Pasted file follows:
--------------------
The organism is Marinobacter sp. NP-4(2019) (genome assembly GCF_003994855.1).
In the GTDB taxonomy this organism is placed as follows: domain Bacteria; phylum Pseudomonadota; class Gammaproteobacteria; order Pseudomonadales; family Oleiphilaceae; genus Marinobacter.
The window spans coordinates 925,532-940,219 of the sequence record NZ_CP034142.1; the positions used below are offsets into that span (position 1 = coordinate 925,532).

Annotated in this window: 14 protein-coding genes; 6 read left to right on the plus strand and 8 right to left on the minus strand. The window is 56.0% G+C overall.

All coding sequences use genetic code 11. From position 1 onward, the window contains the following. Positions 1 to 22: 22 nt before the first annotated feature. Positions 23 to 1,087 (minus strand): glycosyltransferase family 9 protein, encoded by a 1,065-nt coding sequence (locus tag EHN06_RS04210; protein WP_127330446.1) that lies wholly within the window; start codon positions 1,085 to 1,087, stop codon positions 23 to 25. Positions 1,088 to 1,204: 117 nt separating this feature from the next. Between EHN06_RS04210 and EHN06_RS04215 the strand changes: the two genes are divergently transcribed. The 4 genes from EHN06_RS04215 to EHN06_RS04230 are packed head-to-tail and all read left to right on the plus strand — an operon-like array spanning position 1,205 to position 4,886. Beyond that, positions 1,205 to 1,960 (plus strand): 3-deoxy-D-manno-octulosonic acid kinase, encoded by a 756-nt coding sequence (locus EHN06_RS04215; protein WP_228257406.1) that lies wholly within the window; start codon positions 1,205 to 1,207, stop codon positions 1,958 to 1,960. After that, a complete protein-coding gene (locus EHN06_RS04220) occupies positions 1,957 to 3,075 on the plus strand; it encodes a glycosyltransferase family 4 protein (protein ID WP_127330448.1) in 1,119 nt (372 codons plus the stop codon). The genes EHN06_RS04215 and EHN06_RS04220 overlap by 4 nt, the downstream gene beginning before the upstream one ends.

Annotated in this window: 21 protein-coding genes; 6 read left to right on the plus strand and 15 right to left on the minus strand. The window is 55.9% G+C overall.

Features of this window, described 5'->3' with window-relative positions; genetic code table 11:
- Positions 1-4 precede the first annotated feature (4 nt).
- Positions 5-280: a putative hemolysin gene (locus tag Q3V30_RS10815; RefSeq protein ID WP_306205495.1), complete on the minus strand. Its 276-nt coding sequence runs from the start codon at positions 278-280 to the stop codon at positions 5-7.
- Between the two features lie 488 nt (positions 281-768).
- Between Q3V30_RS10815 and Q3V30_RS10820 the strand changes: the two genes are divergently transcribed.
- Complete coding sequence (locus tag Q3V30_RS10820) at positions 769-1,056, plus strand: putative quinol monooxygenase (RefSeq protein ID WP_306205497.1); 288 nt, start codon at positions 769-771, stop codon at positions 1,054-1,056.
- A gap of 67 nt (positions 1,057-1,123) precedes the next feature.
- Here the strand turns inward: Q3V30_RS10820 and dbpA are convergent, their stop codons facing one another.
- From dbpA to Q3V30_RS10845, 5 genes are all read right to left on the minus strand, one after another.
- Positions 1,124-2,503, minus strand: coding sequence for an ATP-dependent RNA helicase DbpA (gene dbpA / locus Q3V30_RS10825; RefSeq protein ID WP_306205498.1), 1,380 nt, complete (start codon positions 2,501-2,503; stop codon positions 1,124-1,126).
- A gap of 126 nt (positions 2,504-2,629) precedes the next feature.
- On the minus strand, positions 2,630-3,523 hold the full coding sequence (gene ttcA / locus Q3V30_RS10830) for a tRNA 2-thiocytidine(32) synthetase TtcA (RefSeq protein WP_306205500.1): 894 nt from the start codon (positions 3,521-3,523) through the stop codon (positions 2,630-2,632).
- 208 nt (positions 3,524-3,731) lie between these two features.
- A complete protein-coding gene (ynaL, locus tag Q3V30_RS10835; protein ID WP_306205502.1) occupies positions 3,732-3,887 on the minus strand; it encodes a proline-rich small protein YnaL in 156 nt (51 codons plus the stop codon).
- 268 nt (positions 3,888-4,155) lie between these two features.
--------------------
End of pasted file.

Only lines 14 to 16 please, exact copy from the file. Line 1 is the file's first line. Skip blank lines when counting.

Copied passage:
- Here the strand turns inward: Q3V30_RS10820 and dbpA are convergent, their stop codons facing one another.
- From dbpA to Q3V30_RS10845, 5 genes are all read right to left on the minus strand, one after another.
- Positions 1,124-2,503, minus strand: coding sequence for an ATP-dependent RNA helicase DbpA (gene dbpA / locus Q3V30_RS10825; RefSeq protein ID WP_306205498.1), 1,380 nt, complete (start codon positions 2,501-2,503; stop codon positions 1,124-1,126).